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10

What education did Mozart receive in order to know basic harmony rules, like consecutive fifths are bad? As pointed out, he was educated by his father. He would have received basic training in Rule of the Octave, counterpoint, etc. Instruction in Mozart's time was essentially in voice leading, not harmony: harmony training didn't really exist until ...


8

This is called Transposition. For instance, if you are in C major and have this melody: C-F-E-G-C and you move to E major scale, the melody would be: E-A-G#-B-E. You have to keep the intervals the same (A perfect fourth remains a perfect fourth etc), but the notes change.


5

A common place for this to occur is IV to iv, often then returning to I, which makes (in your F key) the Db a semitone from C, and Bb a semitone from A, both found in the F chord. The F, of course, remains static. It's the same sort of semitone pull that makes V7 work so well as a dominant, to I. 'Major to minor' is one way to describe it. Ironically, in ...


4

The chord basic progression I - VI - IV - II - V - I has been around almost as long as tonal music. Pop song writers have used it hundreds of times, and so did Mozart. In the key of F, that is F - Dm - Bb - Gm - C - F. Add a few 7ths if you want, of course. But you can precede almost any chord with its "secondary dominant". The dominant of Dm is A, so F - ...


3

As others have stated there is a temporary modulation. But the particular change you are referring to (IV to iv) actually comes from the Harmonic Major Scale. The scale was named by Nikolai Rimsky-Korsakov. For instance a C harmonic major scale consists of the notes C D E F G Ab B (C). Contrary to the usual (ionian) major scale: C D E F G A B. Some good ...


3

A Consecutive fifth is something that comes out of the linear thinking of polyphonic music (in contrast to homophonic music - not monophonic). So when leading your voices of a composition - these carry every functionality. Harmony, melody, rhythm, accompaniment but - in a linear way. You are undermining their individuality by squeezing them into kind of a ...


3

It's just a temporary modulation. In jazz and older pop music, this shows up frequently in a progression called "downstep modulation", where you have sequential iim-V7-Is a whole step lower, so for example: Am7-D7-GMaj7 Gmin7-C7-FMaj7, Fm7 ...


3

This progression immediately reminds me of Creep by Radiohead, though it is in C major, not F major. While there is no natural key containing F major and A major, these two chords together are very common in most genres, but especially in rock, which loves minor to major substitutions. D minor is the relative minor of F major, and while the key of D minor ...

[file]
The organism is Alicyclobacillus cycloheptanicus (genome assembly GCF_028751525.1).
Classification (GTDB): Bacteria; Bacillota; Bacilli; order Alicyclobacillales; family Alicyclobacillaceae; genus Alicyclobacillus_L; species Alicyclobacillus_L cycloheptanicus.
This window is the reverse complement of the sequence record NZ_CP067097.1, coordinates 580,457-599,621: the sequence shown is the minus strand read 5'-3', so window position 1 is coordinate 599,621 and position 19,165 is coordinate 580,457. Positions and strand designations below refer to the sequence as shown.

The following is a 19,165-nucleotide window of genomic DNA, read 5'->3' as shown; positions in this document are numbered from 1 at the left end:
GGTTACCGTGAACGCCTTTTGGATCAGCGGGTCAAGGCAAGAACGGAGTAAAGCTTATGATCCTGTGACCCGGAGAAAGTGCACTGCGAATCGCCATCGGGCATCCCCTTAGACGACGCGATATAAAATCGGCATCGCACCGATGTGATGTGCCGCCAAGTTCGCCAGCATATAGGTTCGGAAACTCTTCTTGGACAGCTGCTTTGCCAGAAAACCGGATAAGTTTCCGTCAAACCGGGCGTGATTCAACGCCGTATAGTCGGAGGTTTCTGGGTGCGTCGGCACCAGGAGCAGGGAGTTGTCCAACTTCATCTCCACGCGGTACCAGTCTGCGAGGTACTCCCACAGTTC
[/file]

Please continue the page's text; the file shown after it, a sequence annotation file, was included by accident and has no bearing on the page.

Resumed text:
2

There a lot one can do when writing creating a progression to introduce chords that would not necessarily be found in within the same key. In fact, There isn't a key that naturally contains both an F major chord and an A major chord, but I'll focused on the chords you're interested in which is the Bb major and the Bb minor. For simplicity let's say these ...


2

Listen to, oh, I dunno...Paul McCartney. He's ALL OVER THE PLACE in terms of busy lines. And his stuff works great. One of the issues with catching tension notes in the bass is the concept of "low interval limits." What happens when you violate low interval limits, is that the interval that you're playing ceases to sound like that interval, instead ...


2

There's two issues here: what happens in music NOTATION, and what happens in the MUSIC, when you transpose to a different key. The short answer on the music notation is that the pitch intervals from note to note of a transposed melody don't change when you change the key, thus for example if you had a melody in the key of C, starting on the note E, then ...


2

Yes, moving chromatically within one voice is totally fine. It's actually a secret trick composers use to get choirs to sing atonal / pantonal music. That said, if it's too chromatic, you'll have problems. Typically in choral writing, certain movements are "not allowed" because they are difficult to "hear" in the mind before the person sings. Intervals ...


1

1) Context and guesswork. Some composers will probably be easier than others, depending on how forceful or vague their harmonies are. Soprano and bass lines are probably more important than inner voices, etc. 2) Look at a larger phrase, see if there is a goal? Odd cases might include harmonic sequences (-5/+4 or other such standard walks), tonicization or ...


1

Seeing as Major scales have semitones all in the same place transposing between different Major keys will still garner similar (If not identical) general Major tonality. You often want to do this for practical considerations. Guitar music that is not written specifically for guitar almost always has to be transposed either to E / A or D. This does not take ...



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